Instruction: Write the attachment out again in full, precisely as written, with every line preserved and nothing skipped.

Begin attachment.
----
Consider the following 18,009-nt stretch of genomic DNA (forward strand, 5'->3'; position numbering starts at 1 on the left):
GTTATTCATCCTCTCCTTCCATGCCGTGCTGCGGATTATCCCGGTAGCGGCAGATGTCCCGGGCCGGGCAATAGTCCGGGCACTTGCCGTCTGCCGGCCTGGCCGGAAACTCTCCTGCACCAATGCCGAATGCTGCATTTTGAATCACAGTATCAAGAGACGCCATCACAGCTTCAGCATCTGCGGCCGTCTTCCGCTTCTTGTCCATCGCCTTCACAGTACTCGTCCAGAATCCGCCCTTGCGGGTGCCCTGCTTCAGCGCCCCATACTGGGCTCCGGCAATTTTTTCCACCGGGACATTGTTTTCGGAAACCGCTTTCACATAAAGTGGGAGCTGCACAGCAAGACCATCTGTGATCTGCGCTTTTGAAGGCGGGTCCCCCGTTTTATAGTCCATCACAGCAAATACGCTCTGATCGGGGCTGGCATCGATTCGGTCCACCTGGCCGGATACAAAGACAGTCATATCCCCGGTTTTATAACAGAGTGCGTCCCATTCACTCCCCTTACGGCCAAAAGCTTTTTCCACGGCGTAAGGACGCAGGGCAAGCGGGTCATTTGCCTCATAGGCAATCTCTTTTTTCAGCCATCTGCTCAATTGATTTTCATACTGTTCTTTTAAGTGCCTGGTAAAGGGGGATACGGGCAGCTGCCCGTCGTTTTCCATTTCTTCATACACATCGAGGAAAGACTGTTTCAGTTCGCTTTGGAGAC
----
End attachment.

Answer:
Consider the following 18,009-nt stretch of genomic DNA (forward strand, 5'->3'; position numbering starts at 1 on the left):
GTTATTCATCCTCTCCTTCCATGCCGTGCTGCGGATTATCCCGGTAGCGGCAGATGTCCCGGGCCGGGCAATAGTCCGGGCACTTGCCGTCTGCCGGCCTGGCCGGAAACTCTCCTGCACCAATGCCGAATGCTGCATTTTGAATCACAGTATCAAGAGACGCCATCACAGCTTCAGCATCTGCGGCCGTCTTCCGCTTCTTGTCCATCGCCTTCACAGTACTCGTCCAGAATCCGCCCTTGCGGGTGCCCTGCTTCAGCGCCCCATACTGGGCTCCGGCAATTTTTTCCACCGGGACATTGTTTTCGGAAACCGCTTTCACATAAAGTGGGAGCTGCACAGCAAGACCATCTGTGATCTGCGCTTTTGAAGGCGGGTCCCCCGTTTTATAGTCCATCACAGCAAATACGCTCTGATCGGGGCTGGCATCGATTCGGTCCACCTGGCCGGATACAAAGACAGTCATATCCCCGGTTTTATAACAGAGTGCGTCCCATTCACTCCCCTTACGGCCAAAAGCTTTTTCCACGGCGTAAGGACGCAGGGCAAGCGGGTCATTTGCCTCATAGGCAATCTCTTTTTTCAGCCATCTGCTCAATTGATTTTCATACTGTTCTTTTAAGTGCCTGGTAAAGGGGGATACGGGCAGCTGCCCGTCGTTTTCCATTTCTTCATACACATCGAGGAAAGACTGTTTCAGTTCGCTTTGGAGAC